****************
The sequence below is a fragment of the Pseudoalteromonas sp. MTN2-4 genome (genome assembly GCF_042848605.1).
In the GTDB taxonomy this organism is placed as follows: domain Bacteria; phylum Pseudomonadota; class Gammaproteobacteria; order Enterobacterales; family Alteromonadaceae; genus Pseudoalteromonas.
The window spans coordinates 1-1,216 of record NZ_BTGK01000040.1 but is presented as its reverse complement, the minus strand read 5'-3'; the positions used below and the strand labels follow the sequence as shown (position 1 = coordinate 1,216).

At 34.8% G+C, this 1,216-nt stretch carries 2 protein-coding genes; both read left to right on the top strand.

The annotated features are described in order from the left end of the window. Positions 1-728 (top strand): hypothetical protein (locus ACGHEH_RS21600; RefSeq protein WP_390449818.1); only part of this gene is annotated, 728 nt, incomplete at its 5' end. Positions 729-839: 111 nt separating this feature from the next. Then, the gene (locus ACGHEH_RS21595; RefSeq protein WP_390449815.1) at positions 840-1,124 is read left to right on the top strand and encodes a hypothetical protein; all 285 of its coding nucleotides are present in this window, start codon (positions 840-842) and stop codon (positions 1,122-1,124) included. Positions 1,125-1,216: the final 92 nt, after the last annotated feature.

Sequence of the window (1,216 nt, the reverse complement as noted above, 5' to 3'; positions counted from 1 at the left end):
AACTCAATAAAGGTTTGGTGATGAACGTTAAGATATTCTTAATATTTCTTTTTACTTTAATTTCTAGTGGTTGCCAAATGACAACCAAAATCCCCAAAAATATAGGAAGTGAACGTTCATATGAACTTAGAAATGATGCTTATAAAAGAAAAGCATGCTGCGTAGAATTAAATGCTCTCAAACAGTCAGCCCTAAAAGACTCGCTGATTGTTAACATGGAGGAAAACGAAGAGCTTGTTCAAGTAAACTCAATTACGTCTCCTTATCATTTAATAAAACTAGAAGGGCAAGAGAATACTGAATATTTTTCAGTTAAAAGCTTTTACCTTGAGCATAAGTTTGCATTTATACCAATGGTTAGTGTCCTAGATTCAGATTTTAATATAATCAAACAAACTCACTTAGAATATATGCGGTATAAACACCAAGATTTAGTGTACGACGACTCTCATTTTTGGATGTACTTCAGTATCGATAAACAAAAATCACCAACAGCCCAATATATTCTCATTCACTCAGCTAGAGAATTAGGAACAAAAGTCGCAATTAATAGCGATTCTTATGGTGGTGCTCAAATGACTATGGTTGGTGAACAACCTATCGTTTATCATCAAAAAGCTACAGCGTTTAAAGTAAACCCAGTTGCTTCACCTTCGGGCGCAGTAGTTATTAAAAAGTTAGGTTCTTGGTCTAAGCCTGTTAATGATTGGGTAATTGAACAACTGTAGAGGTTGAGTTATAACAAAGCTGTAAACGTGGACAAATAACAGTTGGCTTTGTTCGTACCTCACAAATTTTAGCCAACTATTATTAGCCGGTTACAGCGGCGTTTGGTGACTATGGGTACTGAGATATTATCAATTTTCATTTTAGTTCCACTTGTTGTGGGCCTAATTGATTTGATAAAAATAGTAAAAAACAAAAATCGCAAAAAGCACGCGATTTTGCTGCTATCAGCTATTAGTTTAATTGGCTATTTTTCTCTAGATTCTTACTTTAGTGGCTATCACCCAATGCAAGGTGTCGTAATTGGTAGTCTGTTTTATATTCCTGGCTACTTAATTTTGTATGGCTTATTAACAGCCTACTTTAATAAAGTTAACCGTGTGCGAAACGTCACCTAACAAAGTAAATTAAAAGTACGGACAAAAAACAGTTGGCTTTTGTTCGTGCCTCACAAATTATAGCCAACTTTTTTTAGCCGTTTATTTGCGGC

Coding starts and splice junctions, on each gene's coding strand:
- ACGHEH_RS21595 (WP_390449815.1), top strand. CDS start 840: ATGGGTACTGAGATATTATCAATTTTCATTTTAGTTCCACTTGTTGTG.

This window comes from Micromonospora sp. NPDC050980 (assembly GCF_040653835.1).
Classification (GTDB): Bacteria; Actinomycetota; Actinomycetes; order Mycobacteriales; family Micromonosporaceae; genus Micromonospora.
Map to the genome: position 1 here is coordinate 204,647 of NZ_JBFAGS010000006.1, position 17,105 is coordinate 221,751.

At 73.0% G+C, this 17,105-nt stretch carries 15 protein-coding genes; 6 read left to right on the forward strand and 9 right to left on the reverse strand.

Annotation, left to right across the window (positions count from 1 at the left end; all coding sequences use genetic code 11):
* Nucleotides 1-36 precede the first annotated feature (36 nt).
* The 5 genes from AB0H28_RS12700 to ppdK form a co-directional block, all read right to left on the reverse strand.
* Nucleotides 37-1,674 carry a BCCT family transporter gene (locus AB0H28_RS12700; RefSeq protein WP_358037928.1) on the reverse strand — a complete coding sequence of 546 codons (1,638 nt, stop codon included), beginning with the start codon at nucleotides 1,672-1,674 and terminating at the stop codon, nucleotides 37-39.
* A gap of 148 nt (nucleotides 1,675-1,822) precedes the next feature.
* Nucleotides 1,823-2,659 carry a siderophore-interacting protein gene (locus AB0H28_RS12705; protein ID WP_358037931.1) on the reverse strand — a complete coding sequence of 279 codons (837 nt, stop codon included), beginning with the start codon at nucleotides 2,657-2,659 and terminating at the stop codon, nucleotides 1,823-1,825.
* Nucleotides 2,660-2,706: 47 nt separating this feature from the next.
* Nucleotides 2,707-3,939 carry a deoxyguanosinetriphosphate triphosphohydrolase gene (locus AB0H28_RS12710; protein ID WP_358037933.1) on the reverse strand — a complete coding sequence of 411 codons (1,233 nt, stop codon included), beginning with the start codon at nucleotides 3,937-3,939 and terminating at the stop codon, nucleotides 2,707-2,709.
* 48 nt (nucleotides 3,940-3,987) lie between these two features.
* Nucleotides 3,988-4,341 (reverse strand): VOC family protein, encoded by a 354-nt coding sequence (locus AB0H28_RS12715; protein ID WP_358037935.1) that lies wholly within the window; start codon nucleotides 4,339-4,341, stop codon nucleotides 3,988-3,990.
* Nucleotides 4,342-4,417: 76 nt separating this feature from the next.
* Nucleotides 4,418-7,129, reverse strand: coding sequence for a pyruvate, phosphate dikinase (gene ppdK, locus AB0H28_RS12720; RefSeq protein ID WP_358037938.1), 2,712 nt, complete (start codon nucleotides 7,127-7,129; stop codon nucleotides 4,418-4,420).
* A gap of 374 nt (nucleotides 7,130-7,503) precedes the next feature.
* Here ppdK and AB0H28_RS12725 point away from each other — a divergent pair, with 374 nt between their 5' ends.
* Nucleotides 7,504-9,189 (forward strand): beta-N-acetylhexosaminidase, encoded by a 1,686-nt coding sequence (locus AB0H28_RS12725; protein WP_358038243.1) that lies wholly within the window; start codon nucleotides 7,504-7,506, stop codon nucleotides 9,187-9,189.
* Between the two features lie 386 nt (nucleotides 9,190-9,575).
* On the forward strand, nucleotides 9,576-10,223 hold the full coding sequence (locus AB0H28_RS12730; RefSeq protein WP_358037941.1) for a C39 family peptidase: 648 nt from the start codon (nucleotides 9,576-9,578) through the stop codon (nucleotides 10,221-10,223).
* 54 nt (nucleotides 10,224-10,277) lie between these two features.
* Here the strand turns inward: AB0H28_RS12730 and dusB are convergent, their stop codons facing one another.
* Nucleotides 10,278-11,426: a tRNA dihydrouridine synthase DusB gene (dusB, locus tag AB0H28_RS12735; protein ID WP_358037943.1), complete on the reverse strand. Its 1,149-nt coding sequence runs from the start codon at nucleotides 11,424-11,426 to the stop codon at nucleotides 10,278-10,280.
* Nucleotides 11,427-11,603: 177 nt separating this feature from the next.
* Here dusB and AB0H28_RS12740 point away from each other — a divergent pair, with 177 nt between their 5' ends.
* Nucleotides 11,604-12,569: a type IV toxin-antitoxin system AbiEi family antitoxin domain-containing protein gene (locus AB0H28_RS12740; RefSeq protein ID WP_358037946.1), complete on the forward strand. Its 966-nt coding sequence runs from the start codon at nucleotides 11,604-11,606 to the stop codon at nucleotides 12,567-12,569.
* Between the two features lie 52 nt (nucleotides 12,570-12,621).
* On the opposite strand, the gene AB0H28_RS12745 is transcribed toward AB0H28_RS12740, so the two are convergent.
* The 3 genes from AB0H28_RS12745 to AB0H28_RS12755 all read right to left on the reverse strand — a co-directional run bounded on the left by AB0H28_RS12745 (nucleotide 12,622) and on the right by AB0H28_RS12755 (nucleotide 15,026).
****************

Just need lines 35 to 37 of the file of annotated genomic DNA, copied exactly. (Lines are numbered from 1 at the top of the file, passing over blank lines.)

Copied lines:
* Here dusB and AB0H28_RS12740 point away from each other — a divergent pair, with 177 nt between their 5' ends.
* Nucleotides 11,604-12,569: a type IV toxin-antitoxin system AbiEi family antitoxin domain-containing protein gene (locus AB0H28_RS12740; RefSeq protein ID WP_358037946.1), complete on the forward strand. Its 966-nt coding sequence runs from the start codon at nucleotides 11,604-11,606 to the stop codon at nucleotides 12,567-12,569.
* Between the two features lie 52 nt (nucleotides 12,570-12,621).